On this page, you find detailed instructions on:
1. How to read the texts on Intertextual Dante;
2. How to find the intertextual passages;
3. How to search for specific categories of intertextuality.
First, an overview of all the features of the start page of Intertextual Dante:
The left column features the text of Dante’s Divine Comedy while the right column contains his source texts — in the first phase, all works by Ovid that Dante used in the Divine Comedy. You can scroll up and down in both Dante’s and Ovid’s texts.
To navigate to a specific canto in the Divine Comedy or a specific poem or book within Ovid’s works, use the clickable tables of contents on the far left and right of the page (explained more below in “How to read the texts”).
All intertextual passages are indicated with the icon of a pointing finger (☚). Clicking on this icon will immediately retrieve the two corresponding passages in Dante and Ovid, highlighted and side-by-side. At the top of the page, a brief note explains the connection between the two passages. The tables of contents at the far left and right situate the passages within the correct canto (Dante) or poem or book (Ovid). Both features are explained in detail in “How to find the intertextual passages”.
The dropdown menus at the bottom of the page allow you to search for specific categories of intertextuality: word choice, characters, events, places, and simile (see also “How to search for specific categories of intertextuality”).
The left column contains the text of Dante’s Divine Comedy, the right all Ovidian works used in the Divine Comedy.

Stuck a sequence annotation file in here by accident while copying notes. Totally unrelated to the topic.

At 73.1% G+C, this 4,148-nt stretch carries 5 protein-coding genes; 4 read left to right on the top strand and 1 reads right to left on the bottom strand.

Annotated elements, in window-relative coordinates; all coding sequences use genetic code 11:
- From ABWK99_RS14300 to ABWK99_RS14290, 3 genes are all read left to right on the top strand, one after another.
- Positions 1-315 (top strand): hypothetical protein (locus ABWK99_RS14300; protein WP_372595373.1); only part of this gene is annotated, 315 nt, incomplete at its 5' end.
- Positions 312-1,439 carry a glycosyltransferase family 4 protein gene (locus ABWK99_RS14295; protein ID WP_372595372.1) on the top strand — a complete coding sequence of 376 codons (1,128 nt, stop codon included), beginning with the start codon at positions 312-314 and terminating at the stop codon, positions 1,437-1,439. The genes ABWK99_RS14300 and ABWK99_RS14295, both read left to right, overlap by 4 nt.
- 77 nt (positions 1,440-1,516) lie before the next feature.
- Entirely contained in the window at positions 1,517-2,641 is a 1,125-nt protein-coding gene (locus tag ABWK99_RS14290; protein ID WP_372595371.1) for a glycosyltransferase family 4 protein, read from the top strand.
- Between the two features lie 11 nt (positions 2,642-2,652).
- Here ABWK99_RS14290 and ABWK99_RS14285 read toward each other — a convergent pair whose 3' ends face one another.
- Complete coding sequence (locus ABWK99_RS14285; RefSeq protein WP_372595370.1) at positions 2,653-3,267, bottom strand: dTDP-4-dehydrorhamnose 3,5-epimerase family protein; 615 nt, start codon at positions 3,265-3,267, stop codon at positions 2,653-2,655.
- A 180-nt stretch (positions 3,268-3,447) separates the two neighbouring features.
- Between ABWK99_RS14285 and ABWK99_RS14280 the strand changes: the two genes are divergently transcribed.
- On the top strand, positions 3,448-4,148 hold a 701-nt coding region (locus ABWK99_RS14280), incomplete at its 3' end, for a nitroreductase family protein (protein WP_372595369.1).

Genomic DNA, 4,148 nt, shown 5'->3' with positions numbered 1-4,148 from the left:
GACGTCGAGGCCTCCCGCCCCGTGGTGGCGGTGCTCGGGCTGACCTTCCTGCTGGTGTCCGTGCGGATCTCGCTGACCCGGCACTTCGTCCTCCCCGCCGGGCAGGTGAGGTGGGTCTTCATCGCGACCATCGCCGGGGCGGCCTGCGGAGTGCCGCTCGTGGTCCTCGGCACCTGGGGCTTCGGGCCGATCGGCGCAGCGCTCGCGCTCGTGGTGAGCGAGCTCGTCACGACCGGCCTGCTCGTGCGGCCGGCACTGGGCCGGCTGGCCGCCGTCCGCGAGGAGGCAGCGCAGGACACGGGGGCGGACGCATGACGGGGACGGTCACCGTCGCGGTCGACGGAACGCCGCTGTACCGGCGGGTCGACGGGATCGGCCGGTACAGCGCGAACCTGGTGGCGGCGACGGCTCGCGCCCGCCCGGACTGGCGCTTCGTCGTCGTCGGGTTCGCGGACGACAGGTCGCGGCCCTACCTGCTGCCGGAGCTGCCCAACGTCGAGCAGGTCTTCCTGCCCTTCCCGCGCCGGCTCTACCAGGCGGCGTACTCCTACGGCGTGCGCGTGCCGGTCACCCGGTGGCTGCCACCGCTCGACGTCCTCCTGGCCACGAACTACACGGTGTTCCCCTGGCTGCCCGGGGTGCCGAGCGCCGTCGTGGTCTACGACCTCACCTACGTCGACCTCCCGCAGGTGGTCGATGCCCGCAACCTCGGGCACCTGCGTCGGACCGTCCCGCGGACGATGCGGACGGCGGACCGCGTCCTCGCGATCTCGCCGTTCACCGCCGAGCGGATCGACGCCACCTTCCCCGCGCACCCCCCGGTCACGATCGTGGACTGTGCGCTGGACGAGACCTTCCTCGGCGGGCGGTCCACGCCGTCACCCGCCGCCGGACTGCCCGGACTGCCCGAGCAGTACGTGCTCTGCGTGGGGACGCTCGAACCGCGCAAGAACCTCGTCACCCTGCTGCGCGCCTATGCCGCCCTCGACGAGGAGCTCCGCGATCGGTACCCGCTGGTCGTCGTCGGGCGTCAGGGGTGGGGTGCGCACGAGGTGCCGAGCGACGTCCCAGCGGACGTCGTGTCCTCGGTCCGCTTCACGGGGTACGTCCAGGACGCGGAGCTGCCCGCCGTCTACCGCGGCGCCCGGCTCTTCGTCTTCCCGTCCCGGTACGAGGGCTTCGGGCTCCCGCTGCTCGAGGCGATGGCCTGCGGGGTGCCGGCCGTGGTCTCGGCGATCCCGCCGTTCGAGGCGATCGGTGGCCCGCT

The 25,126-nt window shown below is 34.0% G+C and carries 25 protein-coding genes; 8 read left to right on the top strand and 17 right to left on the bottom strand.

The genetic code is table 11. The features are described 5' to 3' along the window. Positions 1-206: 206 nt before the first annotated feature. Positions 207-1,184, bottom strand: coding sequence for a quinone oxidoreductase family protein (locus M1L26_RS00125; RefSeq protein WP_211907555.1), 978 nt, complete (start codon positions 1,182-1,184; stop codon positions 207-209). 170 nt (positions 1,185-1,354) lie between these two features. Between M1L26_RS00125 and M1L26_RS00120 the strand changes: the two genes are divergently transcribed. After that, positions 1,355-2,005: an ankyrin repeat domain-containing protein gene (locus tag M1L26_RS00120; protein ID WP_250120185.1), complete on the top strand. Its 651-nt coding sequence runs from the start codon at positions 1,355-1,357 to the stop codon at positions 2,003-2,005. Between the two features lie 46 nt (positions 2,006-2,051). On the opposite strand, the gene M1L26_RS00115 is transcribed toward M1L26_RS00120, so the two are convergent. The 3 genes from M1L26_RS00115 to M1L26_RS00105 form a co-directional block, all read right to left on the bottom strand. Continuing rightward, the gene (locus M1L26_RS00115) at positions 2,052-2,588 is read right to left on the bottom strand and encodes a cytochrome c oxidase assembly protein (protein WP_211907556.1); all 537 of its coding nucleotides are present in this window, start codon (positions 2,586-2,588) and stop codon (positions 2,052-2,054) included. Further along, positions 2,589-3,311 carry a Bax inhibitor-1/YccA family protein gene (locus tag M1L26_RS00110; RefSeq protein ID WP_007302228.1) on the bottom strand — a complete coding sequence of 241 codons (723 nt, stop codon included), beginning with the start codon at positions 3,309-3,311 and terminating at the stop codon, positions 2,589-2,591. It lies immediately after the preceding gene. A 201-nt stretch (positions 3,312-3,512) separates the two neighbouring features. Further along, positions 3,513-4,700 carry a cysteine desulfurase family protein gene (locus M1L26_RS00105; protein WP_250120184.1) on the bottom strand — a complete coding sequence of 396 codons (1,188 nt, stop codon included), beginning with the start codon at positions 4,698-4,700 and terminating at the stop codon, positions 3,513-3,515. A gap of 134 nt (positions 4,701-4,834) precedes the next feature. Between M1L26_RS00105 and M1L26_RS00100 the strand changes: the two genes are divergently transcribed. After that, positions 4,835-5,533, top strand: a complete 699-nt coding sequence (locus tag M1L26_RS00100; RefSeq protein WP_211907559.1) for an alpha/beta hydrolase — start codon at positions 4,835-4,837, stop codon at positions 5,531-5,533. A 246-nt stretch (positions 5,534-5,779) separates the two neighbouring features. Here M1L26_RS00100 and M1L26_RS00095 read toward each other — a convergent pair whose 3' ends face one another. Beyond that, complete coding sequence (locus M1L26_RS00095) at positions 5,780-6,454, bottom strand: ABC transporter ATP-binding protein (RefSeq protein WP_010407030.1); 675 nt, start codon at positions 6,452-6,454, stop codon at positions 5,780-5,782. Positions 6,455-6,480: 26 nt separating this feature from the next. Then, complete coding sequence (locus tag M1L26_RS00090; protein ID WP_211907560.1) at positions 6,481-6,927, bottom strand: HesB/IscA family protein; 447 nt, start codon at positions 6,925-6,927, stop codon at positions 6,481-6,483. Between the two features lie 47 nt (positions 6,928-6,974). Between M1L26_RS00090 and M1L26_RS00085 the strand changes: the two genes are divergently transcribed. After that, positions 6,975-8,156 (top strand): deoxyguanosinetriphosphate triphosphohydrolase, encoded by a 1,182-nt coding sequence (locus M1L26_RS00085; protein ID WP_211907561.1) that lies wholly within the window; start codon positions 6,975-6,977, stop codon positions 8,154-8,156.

You don’t need to read the texts in order or scroll up and down to move within the texts; the clickable tables of contents on the far left or right side of the page allow you to immediately skip to a specific canto of the Divine Comedy, or poem or book within Ovid’s works. The Divine Comedy is divided into canticles and cantos. Ovid’s Amores, Heroides, Tristia, and Epistulae ex Ponto are divided into poems; the Ars amatoria, Metamorphoses, and Fasti are divided into books. In this example, we’ve selected canto 20 of the Inferno and Book 1 of Ovid’s Metamorphoses.
All intertextual passages are marked in the texts with the icon of a pointing finger (☚). Clicking on this icon matches up the two corresponding passages.
More precisely, when you click on the icon, the entire passage in that text is highlighted in yellow (in the above example, Inf. 1.4-6, with the icon next to the first verse of the passage, Inf. 1.4), and the other text column scrolls up or down to the corresponding passage that is also highlighted in yellow (in the example, Ovid’s Tristia 3.6.29-30).
You’ll notice a few other features that change when you click on the pointing finger icon:
- the tables of contents on the far left and right side of the page now situate the two passages within their respective works (in the example, Dante’s Inferno 1 and Ovid’s Tristia 3.6);
- in the text box on top of the page, a note appears to explain the connection between the two passages.
To further explore the context of both passages, the reader can scroll up and down to read the entire canto of the Inferno or the entire poem in Ovid’s Tristia.
At the bottom of the page, the five dropdown menus divide the intertextual passages into categories: word choice, character, event, place, simile. These categories can be searched separately: for instance, you can look for specific Ovidian characters to see where they reappear in the Divine Comedy, or find where Dante uses Ovid-inspired similes. In the above example, one of the similes in Inferno 30 is selected.
Clicking on this entry in the dropdown menu immediately retrieved the two corresponding passages in Dante’s Inferno 30 and Book 4 of Ovid’s Metamorphoses.